Farewell to Alex

| 7 Comments

An acquaintance of mine died last week, and I just found out about it. Alex, Irene Pepperberg’s African grey parrot, is dead at the age of 31. There’s no particular cause that has been identified for his death, and he was pretty much just approaching middle age for an African grey. Alex is best known for being the primary subject in Pepperberg’s research on animal cognition, and especially non-human cognitive psychology, explored through Alex’s ability to communicate through spoken English.

More on the Austringer.

7 Comments

Alex is the famous one, but how many other parrots have been trained similarly in order to study cognition in birds, Wes?

I know that there were two others in Pepperberg’s lab at the University of Arizona. IIRC, the Rogan article mentions two other parrots in the lab at Brandeis in 2004. I think the total number is relatively small, but on the other hand, I think that non-human cognitive psychology studies of the sort that Pepperberg has done are not in the high funding priority categories like molecular biology and all sorts of pharmaceutical-relevant biochemistry. Organismal biology is a tough sell these days. So I hope people do follow the link to the Alex Foundation and lend a hand.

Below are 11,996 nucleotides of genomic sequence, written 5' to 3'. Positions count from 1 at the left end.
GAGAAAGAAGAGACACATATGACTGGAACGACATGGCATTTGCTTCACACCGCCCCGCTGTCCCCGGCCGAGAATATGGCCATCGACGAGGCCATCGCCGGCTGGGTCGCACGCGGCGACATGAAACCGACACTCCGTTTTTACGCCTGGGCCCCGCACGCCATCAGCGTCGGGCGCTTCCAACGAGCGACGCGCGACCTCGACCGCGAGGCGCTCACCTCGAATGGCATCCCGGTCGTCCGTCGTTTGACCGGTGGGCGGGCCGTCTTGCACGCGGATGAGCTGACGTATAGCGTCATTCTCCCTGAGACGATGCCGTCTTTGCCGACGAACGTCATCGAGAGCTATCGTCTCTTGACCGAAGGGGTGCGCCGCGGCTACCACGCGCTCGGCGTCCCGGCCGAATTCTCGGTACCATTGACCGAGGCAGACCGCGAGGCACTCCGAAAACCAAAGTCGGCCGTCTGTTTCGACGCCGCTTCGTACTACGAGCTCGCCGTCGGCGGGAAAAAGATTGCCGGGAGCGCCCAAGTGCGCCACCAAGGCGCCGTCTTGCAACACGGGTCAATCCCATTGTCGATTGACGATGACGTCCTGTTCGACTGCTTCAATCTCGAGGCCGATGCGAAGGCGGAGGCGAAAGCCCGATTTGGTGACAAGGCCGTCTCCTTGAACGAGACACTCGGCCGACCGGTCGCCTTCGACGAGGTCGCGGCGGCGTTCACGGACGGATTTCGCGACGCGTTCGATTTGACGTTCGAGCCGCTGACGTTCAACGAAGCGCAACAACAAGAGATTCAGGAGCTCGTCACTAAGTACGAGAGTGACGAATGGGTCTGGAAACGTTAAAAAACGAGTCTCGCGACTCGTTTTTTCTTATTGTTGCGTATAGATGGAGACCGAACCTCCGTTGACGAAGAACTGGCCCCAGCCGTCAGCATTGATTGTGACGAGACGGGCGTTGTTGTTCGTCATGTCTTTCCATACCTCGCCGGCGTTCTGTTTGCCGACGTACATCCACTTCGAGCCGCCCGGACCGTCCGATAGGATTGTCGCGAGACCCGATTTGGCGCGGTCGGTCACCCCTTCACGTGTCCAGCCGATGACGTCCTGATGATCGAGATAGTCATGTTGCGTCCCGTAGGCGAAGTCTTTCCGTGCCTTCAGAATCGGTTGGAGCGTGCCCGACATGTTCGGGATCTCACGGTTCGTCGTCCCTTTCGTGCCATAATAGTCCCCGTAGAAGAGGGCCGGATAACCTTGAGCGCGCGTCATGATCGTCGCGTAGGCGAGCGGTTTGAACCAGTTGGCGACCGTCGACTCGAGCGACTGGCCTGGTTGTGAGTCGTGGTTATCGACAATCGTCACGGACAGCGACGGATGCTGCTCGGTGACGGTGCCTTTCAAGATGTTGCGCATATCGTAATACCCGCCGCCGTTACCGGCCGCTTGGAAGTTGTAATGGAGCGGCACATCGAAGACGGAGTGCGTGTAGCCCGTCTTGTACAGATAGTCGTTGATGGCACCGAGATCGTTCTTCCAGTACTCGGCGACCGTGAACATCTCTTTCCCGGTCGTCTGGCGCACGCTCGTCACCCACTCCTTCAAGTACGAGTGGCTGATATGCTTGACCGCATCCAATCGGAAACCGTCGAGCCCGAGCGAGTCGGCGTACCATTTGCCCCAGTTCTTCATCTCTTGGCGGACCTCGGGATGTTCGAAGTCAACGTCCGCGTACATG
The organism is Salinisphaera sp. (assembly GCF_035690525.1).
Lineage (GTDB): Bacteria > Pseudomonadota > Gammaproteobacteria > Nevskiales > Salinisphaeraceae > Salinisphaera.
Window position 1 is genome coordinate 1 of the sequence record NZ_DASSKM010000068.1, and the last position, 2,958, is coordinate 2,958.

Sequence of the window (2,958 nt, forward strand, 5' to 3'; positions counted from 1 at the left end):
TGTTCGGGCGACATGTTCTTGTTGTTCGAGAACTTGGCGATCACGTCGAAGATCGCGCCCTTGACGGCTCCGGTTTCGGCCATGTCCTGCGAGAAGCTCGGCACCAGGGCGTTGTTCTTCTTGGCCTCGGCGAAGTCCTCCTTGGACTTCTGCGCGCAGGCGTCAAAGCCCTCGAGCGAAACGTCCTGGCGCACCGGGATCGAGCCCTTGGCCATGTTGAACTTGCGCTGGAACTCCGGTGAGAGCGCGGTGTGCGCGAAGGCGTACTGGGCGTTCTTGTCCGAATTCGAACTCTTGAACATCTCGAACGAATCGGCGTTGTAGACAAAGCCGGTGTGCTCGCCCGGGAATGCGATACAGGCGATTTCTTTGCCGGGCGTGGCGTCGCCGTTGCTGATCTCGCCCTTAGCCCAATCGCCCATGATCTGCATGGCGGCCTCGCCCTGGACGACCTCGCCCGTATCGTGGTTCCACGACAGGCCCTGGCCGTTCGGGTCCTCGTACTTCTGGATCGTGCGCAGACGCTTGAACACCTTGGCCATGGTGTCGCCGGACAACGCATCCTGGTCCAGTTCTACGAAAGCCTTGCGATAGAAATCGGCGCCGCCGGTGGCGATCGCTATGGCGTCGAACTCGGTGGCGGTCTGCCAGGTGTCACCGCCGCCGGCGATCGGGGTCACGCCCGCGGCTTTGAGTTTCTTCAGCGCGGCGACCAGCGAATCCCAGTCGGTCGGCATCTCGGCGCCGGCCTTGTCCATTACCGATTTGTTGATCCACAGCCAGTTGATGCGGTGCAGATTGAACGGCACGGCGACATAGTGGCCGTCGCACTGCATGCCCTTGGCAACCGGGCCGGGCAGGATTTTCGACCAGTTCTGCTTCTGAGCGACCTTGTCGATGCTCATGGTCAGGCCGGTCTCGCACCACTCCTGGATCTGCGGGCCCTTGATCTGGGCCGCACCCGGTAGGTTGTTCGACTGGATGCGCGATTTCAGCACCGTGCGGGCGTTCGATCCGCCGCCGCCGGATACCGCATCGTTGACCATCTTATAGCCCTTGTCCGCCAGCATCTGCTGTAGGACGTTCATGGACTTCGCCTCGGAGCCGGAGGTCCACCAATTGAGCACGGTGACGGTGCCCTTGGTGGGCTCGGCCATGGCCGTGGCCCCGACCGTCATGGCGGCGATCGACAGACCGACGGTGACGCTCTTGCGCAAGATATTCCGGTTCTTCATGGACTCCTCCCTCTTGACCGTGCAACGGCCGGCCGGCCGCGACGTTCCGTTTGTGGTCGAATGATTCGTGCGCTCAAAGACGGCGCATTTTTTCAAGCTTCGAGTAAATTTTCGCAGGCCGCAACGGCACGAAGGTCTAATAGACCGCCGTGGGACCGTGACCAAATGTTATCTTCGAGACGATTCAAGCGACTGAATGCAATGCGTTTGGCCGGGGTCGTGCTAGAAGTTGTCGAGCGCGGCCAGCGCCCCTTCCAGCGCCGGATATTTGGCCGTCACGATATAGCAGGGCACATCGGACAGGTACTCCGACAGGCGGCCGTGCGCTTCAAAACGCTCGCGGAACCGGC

Shelley Batts of Retrospectacle at ScienceBlogs probably can give a better number than I can. She actually studied with Pepperberg, and would have a more thorough acquaintance with the state of the field.

Organismal biology is a tough sell these days.

don’t I know it, brother.

I think fish behavior might be an even tougher sell than bird behavior, if that’s possible.

She actually studied with Pepperberg

neat! that must have been interesting. I’ll check that out, thanks.

I’ve always been hoping that there would be more replication of some of these studies. However, I can only imagine how difficult and time consuming it is to even set up one subject like this, let alone multiple.

I gained a bit of an interest in animal cognition and behavior when I was a grad student at Berkeley, as Steve Glickman was one of my advisors at the time. The hyena behavior was fascinating, but the training regimens were long and tedious.

I also spent some time working with Peter Klimly up in Bodega once upon a time, and he showed me some of the techniques he used to train sharks, and even that was a very time consuming process.

of course you’ve spent much time trying to train birds yourself, eh?

if only falcons could talk…

I wonder - did Alex leave behind some offspring?

he showed me some of the techniques he used to train sharks, and even that was a very time consuming process.

Are you sure?

Sharks with lazers

yeah, have you ever seen what goes into the proper training of laser-equipped sharks?

mind numbing.

My sincere condolences!

A New York Times obituary:

http://www.nytimes.com/2007/09/11/s[…]?ref=science

Kind regards, apollo230

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This page contains a single entry by Wesley R. Elsberry published on September 13, 2007 9:31 PM.

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